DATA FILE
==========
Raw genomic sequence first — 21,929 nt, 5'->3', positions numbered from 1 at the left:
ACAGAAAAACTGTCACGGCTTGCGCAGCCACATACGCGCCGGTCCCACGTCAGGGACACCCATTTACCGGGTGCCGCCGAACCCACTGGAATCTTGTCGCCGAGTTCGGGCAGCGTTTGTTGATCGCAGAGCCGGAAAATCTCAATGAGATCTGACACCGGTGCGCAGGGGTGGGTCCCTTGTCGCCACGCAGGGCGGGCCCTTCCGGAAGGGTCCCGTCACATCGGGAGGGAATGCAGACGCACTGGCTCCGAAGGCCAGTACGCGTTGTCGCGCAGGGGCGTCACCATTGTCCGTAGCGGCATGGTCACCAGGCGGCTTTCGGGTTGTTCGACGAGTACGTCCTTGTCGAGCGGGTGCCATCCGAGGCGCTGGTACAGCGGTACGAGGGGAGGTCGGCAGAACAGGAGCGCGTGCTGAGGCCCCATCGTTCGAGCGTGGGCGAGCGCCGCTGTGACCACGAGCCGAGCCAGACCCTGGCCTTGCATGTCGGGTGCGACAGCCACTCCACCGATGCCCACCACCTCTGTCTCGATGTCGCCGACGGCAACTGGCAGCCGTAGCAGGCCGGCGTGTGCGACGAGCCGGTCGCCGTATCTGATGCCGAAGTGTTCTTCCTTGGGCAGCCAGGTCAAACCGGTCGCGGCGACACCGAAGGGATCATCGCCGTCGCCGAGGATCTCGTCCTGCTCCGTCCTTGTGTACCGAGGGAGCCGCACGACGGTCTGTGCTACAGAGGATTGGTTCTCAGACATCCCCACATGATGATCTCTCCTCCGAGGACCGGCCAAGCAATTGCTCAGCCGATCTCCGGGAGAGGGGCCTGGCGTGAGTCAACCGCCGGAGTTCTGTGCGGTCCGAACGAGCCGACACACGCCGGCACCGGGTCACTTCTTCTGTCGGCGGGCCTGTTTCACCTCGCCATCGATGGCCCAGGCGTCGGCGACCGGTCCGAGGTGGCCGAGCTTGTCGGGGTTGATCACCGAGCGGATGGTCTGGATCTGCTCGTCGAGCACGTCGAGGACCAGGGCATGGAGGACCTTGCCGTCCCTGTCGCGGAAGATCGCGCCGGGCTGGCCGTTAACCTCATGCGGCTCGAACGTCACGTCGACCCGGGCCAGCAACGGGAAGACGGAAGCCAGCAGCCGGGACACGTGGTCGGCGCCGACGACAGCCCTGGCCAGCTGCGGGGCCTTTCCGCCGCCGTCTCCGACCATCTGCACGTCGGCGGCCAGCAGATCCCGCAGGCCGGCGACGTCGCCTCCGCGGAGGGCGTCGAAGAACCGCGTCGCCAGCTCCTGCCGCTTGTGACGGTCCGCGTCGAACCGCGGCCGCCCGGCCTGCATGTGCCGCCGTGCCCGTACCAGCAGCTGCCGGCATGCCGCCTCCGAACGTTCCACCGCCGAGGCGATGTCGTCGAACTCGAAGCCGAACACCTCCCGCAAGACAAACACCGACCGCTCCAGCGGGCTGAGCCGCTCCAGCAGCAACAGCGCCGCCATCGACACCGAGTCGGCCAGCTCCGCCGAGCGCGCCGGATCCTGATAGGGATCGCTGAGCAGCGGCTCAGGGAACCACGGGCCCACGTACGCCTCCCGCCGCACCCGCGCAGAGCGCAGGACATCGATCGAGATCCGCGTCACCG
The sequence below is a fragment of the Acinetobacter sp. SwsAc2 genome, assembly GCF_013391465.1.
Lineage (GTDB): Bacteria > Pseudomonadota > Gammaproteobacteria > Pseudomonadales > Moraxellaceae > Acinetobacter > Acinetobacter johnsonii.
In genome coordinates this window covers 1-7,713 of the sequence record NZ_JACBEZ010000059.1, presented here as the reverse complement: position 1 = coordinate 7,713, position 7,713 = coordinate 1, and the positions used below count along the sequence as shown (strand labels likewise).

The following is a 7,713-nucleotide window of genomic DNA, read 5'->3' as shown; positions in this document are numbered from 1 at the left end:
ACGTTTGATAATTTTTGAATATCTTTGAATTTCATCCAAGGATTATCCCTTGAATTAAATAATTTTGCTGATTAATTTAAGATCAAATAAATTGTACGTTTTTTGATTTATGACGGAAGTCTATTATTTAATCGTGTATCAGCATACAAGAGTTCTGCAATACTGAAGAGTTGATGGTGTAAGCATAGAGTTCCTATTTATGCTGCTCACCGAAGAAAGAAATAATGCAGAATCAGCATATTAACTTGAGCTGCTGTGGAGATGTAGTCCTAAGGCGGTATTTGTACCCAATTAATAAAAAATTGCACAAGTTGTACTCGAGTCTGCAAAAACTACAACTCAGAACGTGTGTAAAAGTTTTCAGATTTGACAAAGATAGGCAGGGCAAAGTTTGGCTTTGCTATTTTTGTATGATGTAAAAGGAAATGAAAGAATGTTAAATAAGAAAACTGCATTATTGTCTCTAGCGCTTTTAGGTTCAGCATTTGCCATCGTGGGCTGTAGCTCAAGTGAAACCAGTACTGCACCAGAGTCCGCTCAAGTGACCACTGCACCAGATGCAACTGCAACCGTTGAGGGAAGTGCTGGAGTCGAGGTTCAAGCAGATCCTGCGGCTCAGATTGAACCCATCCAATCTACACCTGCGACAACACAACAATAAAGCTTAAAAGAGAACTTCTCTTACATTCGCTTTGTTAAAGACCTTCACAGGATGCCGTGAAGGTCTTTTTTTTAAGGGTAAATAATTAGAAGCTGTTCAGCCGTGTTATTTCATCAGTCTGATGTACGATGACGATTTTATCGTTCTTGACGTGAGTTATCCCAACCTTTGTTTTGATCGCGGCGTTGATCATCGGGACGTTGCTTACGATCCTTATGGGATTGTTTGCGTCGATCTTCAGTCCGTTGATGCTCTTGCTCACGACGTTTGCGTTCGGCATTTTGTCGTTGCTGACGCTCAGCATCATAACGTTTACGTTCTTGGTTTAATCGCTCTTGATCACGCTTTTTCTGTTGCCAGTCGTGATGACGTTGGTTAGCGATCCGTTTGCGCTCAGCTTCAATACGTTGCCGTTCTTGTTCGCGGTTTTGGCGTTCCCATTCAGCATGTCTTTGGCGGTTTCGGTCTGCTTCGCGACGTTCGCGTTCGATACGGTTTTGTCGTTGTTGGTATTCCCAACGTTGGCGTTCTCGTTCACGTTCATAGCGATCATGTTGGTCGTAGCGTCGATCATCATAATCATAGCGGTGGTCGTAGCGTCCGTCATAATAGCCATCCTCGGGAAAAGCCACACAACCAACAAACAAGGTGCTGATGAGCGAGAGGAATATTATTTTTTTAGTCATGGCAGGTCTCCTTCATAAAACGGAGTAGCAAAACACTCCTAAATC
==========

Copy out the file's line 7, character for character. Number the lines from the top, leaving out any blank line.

ACGTTTGATAATTTTTGAATATCTTTGAATTTCATCCAAGGATTATCCCTTGAATTAAATAATTTTGCTGATTAATTTAAGATCAAATAAATTGTACGTTTTTTGATTTATGACGGAAGTCTATTATTTAATCGTGTATCAGCATACAAGAGTTCTGCAATACTGAAGAGTTGATGGTGTAAGCATAGAGTTCCTATTTATGCTGCTCACCGAAGAAAGAAATAATGCAGAATCAGCATATTAACTTGAGCTGCTGTGGAGATGTAGTCCTAAGGCGGTATTTGTACCCAATTAATAAAAAATTGCACAAGTTGTACTCGAGTCTGCAAAAACTACAACTCAGAACGTGTGTAAAAGTTTTCAGATTTGACAAAGATAGGCAGGGCAAAGTTTGGCTTTGCTATTTTTGTATGATGTAAAAGGAAATGAAAGAATGTTAAATAAGAAAACTGCATTATTGTCTCTAGCGCTTTTAGGTTCAGCATTTGCCATCGTGGGCTGTAGCTCAAGTGAAACCAGTACTGCACCAGAGTCCGCTCAAGTGACCACTGCACCAGATGCAACTGCAACCGTTGAGGGAAGTGCTGGAGTCGAGGTTCAAGCAGATCCTGCGGCTCAGATTGAACCCATCCAATCTACACCTGCGACAACACAACAATAAAGCTTAAAAGAGAACTTCTCTTACATTCGCTTTGTTAAAGACCTTCACAGGATGCCGTGAAGGTCTTTTTTTTAAGGGTAAATAATTAGAAGCTGTTCAGCCGTGTTATTTCATCAGTCTGATGTACGATGACGATTTTATCGTTCTTGACGTGAGTTATCCCAACCTTTGTTTTGATCGCGGCGTTGATCATCGGGACGTTGCTTACGATCCTTATGGGATTGTTTGCGTCGATCTTCAGTCCGTTGATGCTCTTGCTCACGACGTTTGCGTTCGGCATTTTGTCGTTGCTGACGCTCAGCATCATAACGTTTACGTTCTTGGTTTAATCGCTCTTGATCACGCTTTTTCTGTTGCCAGTCGTGATGACGTTGGTTAGCGATCCGTTTGCGCTCAGCTTCAATACGTTGCCGTTCTTGTTCGCGGTTTTGGCGTTCCCATTCAGCATGTCTTTGGCGGTTTCGGTCTGCTTCGCGACGTTCGCGTTCGATACGGTTTTGTCGTTGTTGGTATTCCCAACGTTGGCGTTCTCGTTCACGTTCATAGCGATCATGTTGGTCGTAGCGTCGATCATCATAATCATAGCGGTGGTCGTAGCGTCCGTCATAATAGCCATCCTCGGGAAAAGCCACACAACCAACAAACAAGGTGCTGATGAGCGAGAGGAATATTATTTTTTTAGTCATGGCAGGTCTCCTTCATAAAACGGAGTAGCAAAACACTCCTAAATC